In a few years, you'll wear a smartwatch measuring your heart rate, a belt buckle tracking your eating habits and glasses displaying the news while recording what you do in your self-driving car.
But what's Silicon Valley got in mind for your kids?
A four-day exhibition called the Baby Tech Summit, held during the Consumer Electronics Show in Las Vegas this week, is going to offer a look at the industry's latest efforts to convince you to buy for the next generation gear that's loaded with sensors, artificial intelligence and apps.
On the agenda is a discussion about tech for "the Millennial mom," high-tech nurseries and the latest products to help feed infants called "Get Pumped for 21st Century Breastfeeding."
There's also going to be an awards show, put on by the popular parenting blog The Bump. Among the finalists are Elvie, a $200 kegel exercise tracker; Kaishi, a $75 heart-rate monitor for pregnant women; and Ava, a $200 fertility tracking bracelet. Winners will be announced January 5.
Not all of the biggest names in the field will be there, however, including some of last year's winners. Some companies said it's hard to grab attention amid the mayhem that is the thousands of companies attending the show. Also, there's a pass for the show, which can go as high as $1,700, not including the thousands more they'd have to pay for a booth.
VersaMe, maker of a $200 wearable word counter called the Starling, said that since launching in September it's targeted sales to institutions focused on baby health and wellness. The company went to CES last year because it got a free pass and wanted the chance to meet Randi Zuckerberg, the sister of Facebook's CEO, who happened to be a judge for the event.
"It's super hard to stand out," said VersaMe co-founder Nicki Boyd.
CES wasn't a bust, though. Some customers say they heard about Starling's win at the show though it doesn't appear to have had much impact. So far, sales to consumers count in the hundreds a day, not thousands, she said.
VersaMe isn't alone. Electronics accounted for less than 9 percent of baby product sales in 2015, according to industry watcher GfK, outdone by clothes and strollers.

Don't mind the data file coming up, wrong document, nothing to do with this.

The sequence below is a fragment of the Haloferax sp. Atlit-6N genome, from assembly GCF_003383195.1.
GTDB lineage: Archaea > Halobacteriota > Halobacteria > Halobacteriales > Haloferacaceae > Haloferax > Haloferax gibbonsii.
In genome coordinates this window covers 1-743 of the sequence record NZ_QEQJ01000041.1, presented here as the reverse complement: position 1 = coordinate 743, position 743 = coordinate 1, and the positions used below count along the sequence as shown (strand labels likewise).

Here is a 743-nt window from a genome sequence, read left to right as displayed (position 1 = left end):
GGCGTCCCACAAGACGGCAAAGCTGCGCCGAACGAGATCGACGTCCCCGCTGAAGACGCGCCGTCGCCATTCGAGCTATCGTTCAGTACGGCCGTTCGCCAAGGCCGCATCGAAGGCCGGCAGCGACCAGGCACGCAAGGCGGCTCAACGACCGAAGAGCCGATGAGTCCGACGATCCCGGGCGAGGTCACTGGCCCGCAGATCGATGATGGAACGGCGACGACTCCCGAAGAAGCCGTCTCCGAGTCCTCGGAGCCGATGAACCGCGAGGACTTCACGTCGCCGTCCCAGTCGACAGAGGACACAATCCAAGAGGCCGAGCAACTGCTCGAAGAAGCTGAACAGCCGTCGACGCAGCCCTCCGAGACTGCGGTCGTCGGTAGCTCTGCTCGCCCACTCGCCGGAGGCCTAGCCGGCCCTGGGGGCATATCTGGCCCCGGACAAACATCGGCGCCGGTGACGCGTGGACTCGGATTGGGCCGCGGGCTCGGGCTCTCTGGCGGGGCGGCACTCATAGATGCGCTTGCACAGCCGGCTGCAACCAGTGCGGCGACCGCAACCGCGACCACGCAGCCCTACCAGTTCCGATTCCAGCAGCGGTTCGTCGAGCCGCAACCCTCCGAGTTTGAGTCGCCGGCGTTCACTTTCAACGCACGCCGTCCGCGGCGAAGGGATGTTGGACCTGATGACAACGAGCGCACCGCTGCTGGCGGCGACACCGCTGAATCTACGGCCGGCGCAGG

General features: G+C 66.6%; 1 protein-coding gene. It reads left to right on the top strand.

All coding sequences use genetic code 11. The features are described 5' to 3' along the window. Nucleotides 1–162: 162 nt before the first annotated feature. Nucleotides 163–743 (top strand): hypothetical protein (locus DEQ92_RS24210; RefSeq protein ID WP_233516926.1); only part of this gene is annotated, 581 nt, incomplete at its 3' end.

It's unclear why these companies struggle to attract consumers in an age when people line up for hours to buy a pair of Snapchat's video-taking Spectacles. Some people believe it's because moms are more in charge of spending on baby products and they're usually not as enthusiastic about tech as dads are. Others think price could play a role.
It could also be that parents are just trying to keep their kids from being inundated by tech for as long as possible. The debate over screen time is a prime example.
Still, with an estimated $67 billion in sales this year, according to data aggregator Statista, any baby tech company that can stand out a little could potentially reap a big payday.
To draw more attention, VersaMe decided to attend more focused events, such as those put on with the Association of Speech Therapists. "If they told you to get one, you'd buy it," Boyd said.
One company returning to CES this year is Freemie, which makes hands-free breast pumps designed to be worn with a shirt. Dan Garbez, a company co-founder, said Freemie saw a "very substantial" boost in sales around the time his company was nominated for awards at CES. The pumps, which were launched in 2013 and which start at $60, are expected to be made available internationally by the middle of 2017.
Kinsa, maker of an FDA-approved smart thermometer that starts at $20, is going VersaMe's route, sitting out CES even after winning an award last year. Like the others, Kinsa said the event drew press coverage of its product. But that didn't translate into a surge in sales.
"It's helpful when someone comes to our website and they saw we won awards," said Nita Nehru, who heads up communications and partnerships for Kinsa.
At nearly three years old, Kinsa also doesn't have anything particularly new to show at CES other than a model made to look like Sesame Street's Elmo, she said.
The company's hoping to eventually debut a real-time health map based on anonymized data collected from people who use the company's thermometer and then tell its companion app what symptoms a child has.
"Hopefully when we're advanced enough to track and stop the spread of diseases," Nehru said of the timing. But first, it needs enough customers to make the data usable.
In the meantime, Kinsa will be attending conferences like the Mom 2.0 Summit for mommy bloggers, scheduled this year for May in Orlando, Florida.
"Other parents read them and look to them as sources of truth," she said. "That's been wonderfully valuable for us."